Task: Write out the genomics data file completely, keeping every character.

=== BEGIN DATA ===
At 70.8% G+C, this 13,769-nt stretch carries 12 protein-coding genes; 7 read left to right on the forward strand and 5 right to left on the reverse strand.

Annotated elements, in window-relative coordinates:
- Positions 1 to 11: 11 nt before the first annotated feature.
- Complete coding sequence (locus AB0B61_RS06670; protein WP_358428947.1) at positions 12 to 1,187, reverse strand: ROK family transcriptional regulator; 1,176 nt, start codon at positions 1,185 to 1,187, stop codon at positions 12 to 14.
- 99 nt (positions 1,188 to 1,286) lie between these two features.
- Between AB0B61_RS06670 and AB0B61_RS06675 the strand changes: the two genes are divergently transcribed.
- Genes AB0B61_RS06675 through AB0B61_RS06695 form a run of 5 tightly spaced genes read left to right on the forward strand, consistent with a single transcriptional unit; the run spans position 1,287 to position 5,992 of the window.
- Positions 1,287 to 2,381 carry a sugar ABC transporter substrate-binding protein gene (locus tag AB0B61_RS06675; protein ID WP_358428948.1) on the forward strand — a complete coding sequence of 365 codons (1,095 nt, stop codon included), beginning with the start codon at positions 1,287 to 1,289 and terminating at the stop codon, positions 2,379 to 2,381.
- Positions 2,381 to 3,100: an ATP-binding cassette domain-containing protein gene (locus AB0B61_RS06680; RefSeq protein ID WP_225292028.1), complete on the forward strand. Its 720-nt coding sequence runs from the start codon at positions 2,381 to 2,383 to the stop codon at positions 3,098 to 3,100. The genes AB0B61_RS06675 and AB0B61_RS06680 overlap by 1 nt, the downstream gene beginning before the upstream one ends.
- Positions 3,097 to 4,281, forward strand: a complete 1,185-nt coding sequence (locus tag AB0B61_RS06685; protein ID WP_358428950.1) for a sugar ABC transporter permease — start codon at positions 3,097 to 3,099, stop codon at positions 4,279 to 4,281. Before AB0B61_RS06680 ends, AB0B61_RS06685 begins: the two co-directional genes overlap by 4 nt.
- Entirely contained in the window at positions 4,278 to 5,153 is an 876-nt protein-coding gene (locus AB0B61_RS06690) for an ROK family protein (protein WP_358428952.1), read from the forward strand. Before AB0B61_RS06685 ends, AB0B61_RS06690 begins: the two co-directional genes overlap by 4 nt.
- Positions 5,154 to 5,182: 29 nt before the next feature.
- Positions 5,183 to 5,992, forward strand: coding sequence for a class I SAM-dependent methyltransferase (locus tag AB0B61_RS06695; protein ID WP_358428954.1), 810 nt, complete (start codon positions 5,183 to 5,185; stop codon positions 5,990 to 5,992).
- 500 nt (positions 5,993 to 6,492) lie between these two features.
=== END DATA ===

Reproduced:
At 70.8% G+C, this 13,769-nt stretch carries 12 protein-coding genes; 7 read left to right on the forward strand and 5 right to left on the reverse strand.

Annotated elements, in window-relative coordinates:
- Positions 1 to 11: 11 nt before the first annotated feature.
- Complete coding sequence (locus AB0B61_RS06670; protein WP_358428947.1) at positions 12 to 1,187, reverse strand: ROK family transcriptional regulator; 1,176 nt, start codon at positions 1,185 to 1,187, stop codon at positions 12 to 14.
- 99 nt (positions 1,188 to 1,286) lie between these two features.
- Between AB0B61_RS06670 and AB0B61_RS06675 the strand changes: the two genes are divergently transcribed.
- Genes AB0B61_RS06675 through AB0B61_RS06695 form a run of 5 tightly spaced genes read left to right on the forward strand, consistent with a single transcriptional unit; the run spans position 1,287 to position 5,992 of the window.
- Positions 1,287 to 2,381 carry a sugar ABC transporter substrate-binding protein gene (locus tag AB0B61_RS06675; protein ID WP_358428948.1) on the forward strand — a complete coding sequence of 365 codons (1,095 nt, stop codon included), beginning with the start codon at positions 1,287 to 1,289 and terminating at the stop codon, positions 2,379 to 2,381.
- Positions 2,381 to 3,100: an ATP-binding cassette domain-containing protein gene (locus AB0B61_RS06680; RefSeq protein ID WP_225292028.1), complete on the forward strand. Its 720-nt coding sequence runs from the start codon at positions 2,381 to 2,383 to the stop codon at positions 3,098 to 3,100. The genes AB0B61_RS06675 and AB0B61_RS06680 overlap by 1 nt, the downstream gene beginning before the upstream one ends.
- Positions 3,097 to 4,281, forward strand: a complete 1,185-nt coding sequence (locus tag AB0B61_RS06685; protein ID WP_358428950.1) for a sugar ABC transporter permease — start codon at positions 3,097 to 3,099, stop codon at positions 4,279 to 4,281. Before AB0B61_RS06680 ends, AB0B61_RS06685 begins: the two co-directional genes overlap by 4 nt.
- Entirely contained in the window at positions 4,278 to 5,153 is an 876-nt protein-coding gene (locus AB0B61_RS06690) for an ROK family protein (protein WP_358428952.1), read from the forward strand. Before AB0B61_RS06685 ends, AB0B61_RS06690 begins: the two co-directional genes overlap by 4 nt.
- Positions 5,154 to 5,182: 29 nt before the next feature.
- Positions 5,183 to 5,992, forward strand: coding sequence for a class I SAM-dependent methyltransferase (locus tag AB0B61_RS06695; protein ID WP_358428954.1), 810 nt, complete (start codon positions 5,183 to 5,185; stop codon positions 5,990 to 5,992).
- 500 nt (positions 5,993 to 6,492) lie between these two features.